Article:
Of course threads are not needed. It is possible to make jME3 completely single threaded … but the assumption that threads are supported by the OS is integrated deep within many parts of the engine - it requires going into each end and adding a check like


In some places it can make the code unnecessarily complicated. So yes, it is possible, but it would be a pretty big project (maybe could be good for GSoC 2015?)

The point is: JME become not just an engine but libraries and tools written for them. For the goods of writing “good games” I would like to save some of my effort not to write “code” again and again. That’s why I want to use Java, JME, and its tools. If I have to rewrite some parts, bear with me. At least, I know it’s possible to do it. It’s only worth depends on your team and your company decision about the picked technologies.

@Momoko_Fan : Sorry, it’s an “in-house” thing at the moment. The part which is engine related, hopefully we will able to delivery as an independent library. As @Relic724 revealed, we bridge from Java to Js via DukeScript and write a new JME compatible renderer and asset loading as a folk of pixijs. It’s work ( somewhat a mess of technologies soup). The good thing and ideas we’ve learn may envolve this tech soup into better form, I don’t know. In Javascript world, they are talking about Polymer, AngularJs with threejs components. What can be the result of this, as I said, I didn’t have a clear view yet!

Exactly and most of the stuff won’t work anyway, especially your very extensive stuff which uses all kinds of libraries. Porting each and every one of them would not make much sense compared to just writing your app or whatever with the tools that are made for the target platform.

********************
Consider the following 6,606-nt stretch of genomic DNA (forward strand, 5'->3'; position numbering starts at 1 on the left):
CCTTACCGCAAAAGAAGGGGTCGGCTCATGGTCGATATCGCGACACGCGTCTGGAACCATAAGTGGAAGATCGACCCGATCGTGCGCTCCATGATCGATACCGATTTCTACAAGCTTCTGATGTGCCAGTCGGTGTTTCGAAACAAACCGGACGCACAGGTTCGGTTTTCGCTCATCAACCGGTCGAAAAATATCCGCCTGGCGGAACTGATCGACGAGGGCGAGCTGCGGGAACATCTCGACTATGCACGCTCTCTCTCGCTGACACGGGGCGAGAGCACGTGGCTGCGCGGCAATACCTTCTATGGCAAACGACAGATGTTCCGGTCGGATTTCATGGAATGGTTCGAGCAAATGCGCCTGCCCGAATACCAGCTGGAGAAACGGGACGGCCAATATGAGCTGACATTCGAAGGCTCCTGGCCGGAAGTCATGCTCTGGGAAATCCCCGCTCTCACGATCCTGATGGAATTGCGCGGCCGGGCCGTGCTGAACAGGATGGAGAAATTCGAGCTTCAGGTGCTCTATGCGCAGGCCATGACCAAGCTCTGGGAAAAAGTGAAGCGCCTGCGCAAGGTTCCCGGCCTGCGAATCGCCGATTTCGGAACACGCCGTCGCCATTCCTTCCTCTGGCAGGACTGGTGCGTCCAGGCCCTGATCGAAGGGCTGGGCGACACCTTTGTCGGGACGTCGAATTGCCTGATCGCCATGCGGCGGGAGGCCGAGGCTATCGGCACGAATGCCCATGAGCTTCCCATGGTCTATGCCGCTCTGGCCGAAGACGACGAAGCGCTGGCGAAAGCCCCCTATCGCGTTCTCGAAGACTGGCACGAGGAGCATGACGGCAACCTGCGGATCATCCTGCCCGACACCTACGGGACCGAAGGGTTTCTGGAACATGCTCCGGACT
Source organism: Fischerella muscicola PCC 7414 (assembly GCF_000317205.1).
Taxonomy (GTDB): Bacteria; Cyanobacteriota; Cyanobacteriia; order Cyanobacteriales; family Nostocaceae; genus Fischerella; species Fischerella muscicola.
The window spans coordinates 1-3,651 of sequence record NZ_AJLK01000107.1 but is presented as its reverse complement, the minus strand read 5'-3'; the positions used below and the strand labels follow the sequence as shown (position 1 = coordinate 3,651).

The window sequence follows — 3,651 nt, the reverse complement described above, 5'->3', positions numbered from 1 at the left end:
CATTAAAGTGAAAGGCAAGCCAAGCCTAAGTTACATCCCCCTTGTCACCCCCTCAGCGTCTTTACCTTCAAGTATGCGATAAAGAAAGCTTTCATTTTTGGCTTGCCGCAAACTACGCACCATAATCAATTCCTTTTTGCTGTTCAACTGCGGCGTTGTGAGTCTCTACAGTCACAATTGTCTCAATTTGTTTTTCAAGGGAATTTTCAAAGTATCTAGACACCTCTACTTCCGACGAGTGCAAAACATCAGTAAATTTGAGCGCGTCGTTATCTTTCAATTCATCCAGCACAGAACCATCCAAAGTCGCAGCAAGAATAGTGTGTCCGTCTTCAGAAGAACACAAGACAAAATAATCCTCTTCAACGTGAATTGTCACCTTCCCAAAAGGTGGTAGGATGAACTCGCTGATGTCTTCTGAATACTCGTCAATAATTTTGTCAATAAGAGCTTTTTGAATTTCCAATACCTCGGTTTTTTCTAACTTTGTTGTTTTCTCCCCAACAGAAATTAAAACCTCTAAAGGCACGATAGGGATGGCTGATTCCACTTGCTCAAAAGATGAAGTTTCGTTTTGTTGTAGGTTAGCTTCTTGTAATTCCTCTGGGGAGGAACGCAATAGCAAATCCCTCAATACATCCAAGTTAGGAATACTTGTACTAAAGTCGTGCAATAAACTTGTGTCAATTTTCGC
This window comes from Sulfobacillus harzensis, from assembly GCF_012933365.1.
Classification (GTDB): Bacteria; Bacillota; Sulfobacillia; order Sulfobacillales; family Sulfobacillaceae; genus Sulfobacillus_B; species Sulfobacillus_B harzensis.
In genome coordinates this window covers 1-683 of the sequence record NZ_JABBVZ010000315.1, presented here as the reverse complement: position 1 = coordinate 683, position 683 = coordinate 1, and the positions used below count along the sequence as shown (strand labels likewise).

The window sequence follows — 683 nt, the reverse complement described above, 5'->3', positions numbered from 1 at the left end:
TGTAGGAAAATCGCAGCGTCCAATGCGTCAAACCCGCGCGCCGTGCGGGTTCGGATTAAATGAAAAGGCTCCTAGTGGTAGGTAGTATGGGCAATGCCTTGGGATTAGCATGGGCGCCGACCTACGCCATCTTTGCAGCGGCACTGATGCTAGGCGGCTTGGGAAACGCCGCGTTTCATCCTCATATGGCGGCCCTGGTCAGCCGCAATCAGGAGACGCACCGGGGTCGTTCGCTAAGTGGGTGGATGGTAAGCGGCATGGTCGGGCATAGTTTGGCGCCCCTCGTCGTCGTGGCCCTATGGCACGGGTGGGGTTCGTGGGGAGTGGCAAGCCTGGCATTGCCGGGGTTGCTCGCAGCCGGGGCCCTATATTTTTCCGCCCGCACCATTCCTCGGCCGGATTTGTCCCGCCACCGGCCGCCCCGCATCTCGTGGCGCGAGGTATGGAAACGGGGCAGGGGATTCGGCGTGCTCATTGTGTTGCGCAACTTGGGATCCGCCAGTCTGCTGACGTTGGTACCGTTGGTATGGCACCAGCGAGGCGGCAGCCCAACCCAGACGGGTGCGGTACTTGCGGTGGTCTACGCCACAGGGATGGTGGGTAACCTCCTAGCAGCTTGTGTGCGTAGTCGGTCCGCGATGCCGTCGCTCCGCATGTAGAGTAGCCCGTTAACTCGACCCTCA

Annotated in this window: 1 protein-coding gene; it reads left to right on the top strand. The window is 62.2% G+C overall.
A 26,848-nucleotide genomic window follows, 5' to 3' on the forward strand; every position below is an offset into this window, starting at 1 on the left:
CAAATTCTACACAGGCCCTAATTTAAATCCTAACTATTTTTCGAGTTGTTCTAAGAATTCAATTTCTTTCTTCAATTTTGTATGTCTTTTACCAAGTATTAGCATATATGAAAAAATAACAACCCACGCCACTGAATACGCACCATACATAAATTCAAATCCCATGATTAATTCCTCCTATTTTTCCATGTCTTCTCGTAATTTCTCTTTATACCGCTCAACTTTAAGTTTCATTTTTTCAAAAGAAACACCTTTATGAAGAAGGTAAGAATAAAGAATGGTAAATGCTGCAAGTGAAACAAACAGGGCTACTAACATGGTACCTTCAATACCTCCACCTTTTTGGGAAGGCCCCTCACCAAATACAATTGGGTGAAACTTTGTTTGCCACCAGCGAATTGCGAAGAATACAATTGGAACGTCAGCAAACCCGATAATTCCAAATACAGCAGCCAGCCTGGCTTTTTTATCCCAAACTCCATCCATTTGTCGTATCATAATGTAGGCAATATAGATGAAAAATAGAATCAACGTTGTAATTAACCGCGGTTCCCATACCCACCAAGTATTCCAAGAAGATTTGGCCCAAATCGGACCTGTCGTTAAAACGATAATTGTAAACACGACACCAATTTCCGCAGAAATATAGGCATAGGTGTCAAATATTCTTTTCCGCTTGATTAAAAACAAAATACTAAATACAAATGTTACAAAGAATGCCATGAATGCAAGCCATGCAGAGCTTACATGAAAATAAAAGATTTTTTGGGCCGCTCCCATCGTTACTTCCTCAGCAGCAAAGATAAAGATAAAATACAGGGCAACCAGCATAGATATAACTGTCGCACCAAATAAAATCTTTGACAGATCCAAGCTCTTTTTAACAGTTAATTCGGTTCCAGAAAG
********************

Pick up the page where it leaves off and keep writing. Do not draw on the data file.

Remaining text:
Those libs which interfere with low level will not work of course.
Those which use Shader and GLSL will have to convert part by part.
Those just build around concepts like Control and State will survive.

The AI lib for example will survive.
Tonegod gui work after modify those nasty anonymous classes and modify the shader source. We have to use another XML loading routines but for small example, it’ve worked also.

It will be silly or even non sense to port a big game already written in one source to another. But with some company (such like mine), they do it for living :slight_smile: It called porting. It’s the most saccrified job in the world. You be blamed for other’s codes, twice… :slight_smile:

P/s: Note that it’s also a common job to rewrite shader code for developer like me. It’s a sad and obvious true that even if OpenGL sounds like cross platform is not work in all devices the same. So we ALWAYS have to re write packs of shader for each profile of devices with one kind of processors and memory. So write another dozen of GLSL sound simple for us, at least if the deadline still far to reach…

This is more like trying to make a desktop windowing system work on a mobile device.


Sounds like you would like to have a better Abstraction of Gaming Logic type Library to run off of.

jMonkeyEngine seems to be in the odd transitory state to you, then. It has several nice game abstraction libraries that have been developed to increase functionality for this situation: Java and OpenGL/OpenAL’s abstraction of low level graphics/audio. The situation’s level of abstraction relies upon Java’s own ability to cover multiple platforms. I don’t think that you are so much requesting additional functionality of jMonkeyEngine, itself, but a clearer definition between the abstraction layers of jMonkeyEngine’s collection of High-Level modules and jMonkeyEngine, itself. That way you could take the collection of High-Level modules and form a game around a different Base-Functionality engine, like WebGL… or [BS Warning] even Assembler (should you wish to program for the latest stuff in DOS… I <3 x286 chipset, VESA rulez!).

But that’s not my call, I’m just enjoying the engine for what it is, atm. It would be up to Nehon n’ the Crew to make that call. The engine is in that cute Gosling stage, and feathers are flying everywhere. I know that I’m having fun playing with it, though. Yay!